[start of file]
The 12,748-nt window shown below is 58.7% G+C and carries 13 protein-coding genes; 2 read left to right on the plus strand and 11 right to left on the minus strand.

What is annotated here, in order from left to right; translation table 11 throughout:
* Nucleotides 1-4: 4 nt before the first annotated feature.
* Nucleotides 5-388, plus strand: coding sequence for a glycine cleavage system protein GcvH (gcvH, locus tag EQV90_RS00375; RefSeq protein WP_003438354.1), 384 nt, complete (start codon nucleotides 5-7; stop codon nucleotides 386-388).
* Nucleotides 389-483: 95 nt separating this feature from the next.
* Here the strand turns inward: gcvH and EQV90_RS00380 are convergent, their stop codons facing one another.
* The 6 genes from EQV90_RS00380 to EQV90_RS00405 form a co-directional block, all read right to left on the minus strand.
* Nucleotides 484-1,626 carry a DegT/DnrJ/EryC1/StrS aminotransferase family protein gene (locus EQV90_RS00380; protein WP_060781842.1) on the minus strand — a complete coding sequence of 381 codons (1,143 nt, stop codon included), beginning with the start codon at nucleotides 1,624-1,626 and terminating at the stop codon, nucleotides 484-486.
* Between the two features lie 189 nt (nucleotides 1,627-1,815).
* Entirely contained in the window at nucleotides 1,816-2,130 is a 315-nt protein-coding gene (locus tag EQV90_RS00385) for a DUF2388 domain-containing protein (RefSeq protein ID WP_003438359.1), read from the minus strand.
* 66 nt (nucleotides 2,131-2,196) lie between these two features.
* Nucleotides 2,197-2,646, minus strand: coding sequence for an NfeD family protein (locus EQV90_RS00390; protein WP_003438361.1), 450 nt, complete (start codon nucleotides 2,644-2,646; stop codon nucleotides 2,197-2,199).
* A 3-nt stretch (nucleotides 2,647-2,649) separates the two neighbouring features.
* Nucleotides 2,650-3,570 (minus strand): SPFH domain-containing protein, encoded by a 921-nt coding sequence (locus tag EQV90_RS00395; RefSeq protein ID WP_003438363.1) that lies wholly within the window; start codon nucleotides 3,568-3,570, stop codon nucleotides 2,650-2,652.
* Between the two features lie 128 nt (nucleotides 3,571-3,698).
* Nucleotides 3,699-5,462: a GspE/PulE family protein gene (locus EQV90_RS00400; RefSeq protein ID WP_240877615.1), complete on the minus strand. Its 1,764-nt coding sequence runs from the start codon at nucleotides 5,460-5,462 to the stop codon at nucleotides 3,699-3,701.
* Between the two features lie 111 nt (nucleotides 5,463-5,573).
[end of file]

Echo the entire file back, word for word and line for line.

The 12,748-nt window shown below is 58.7% G+C and carries 13 protein-coding genes; 2 read left to right on the plus strand and 11 right to left on the minus strand.

What is annotated here, in order from left to right; translation table 11 throughout:
* Nucleotides 1-4: 4 nt before the first annotated feature.
* Nucleotides 5-388, plus strand: coding sequence for a glycine cleavage system protein GcvH (gcvH, locus tag EQV90_RS00375; RefSeq protein WP_003438354.1), 384 nt, complete (start codon nucleotides 5-7; stop codon nucleotides 386-388).
* Nucleotides 389-483: 95 nt separating this feature from the next.
* Here the strand turns inward: gcvH and EQV90_RS00380 are convergent, their stop codons facing one another.
* The 6 genes from EQV90_RS00380 to EQV90_RS00405 form a co-directional block, all read right to left on the minus strand.
* Nucleotides 484-1,626 carry a DegT/DnrJ/EryC1/StrS aminotransferase family protein gene (locus EQV90_RS00380; protein WP_060781842.1) on the minus strand — a complete coding sequence of 381 codons (1,143 nt, stop codon included), beginning with the start codon at nucleotides 1,624-1,626 and terminating at the stop codon, nucleotides 484-486.
* Between the two features lie 189 nt (nucleotides 1,627-1,815).
* Entirely contained in the window at nucleotides 1,816-2,130 is a 315-nt protein-coding gene (locus tag EQV90_RS00385) for a DUF2388 domain-containing protein (RefSeq protein ID WP_003438359.1), read from the minus strand.
* 66 nt (nucleotides 2,131-2,196) lie between these two features.
* Nucleotides 2,197-2,646, minus strand: coding sequence for an NfeD family protein (locus EQV90_RS00390; protein WP_003438361.1), 450 nt, complete (start codon nucleotides 2,644-2,646; stop codon nucleotides 2,197-2,199).
* A 3-nt stretch (nucleotides 2,647-2,649) separates the two neighbouring features.
* Nucleotides 2,650-3,570 (minus strand): SPFH domain-containing protein, encoded by a 921-nt coding sequence (locus tag EQV90_RS00395; RefSeq protein ID WP_003438363.1) that lies wholly within the window; start codon nucleotides 3,568-3,570, stop codon nucleotides 2,650-2,652.
* Between the two features lie 128 nt (nucleotides 3,571-3,698).
* Nucleotides 3,699-5,462: a GspE/PulE family protein gene (locus EQV90_RS00400; RefSeq protein ID WP_240877615.1), complete on the minus strand. Its 1,764-nt coding sequence runs from the start codon at nucleotides 5,460-5,462 to the stop codon at nucleotides 3,699-3,701.
* Between the two features lie 111 nt (nucleotides 5,463-5,573).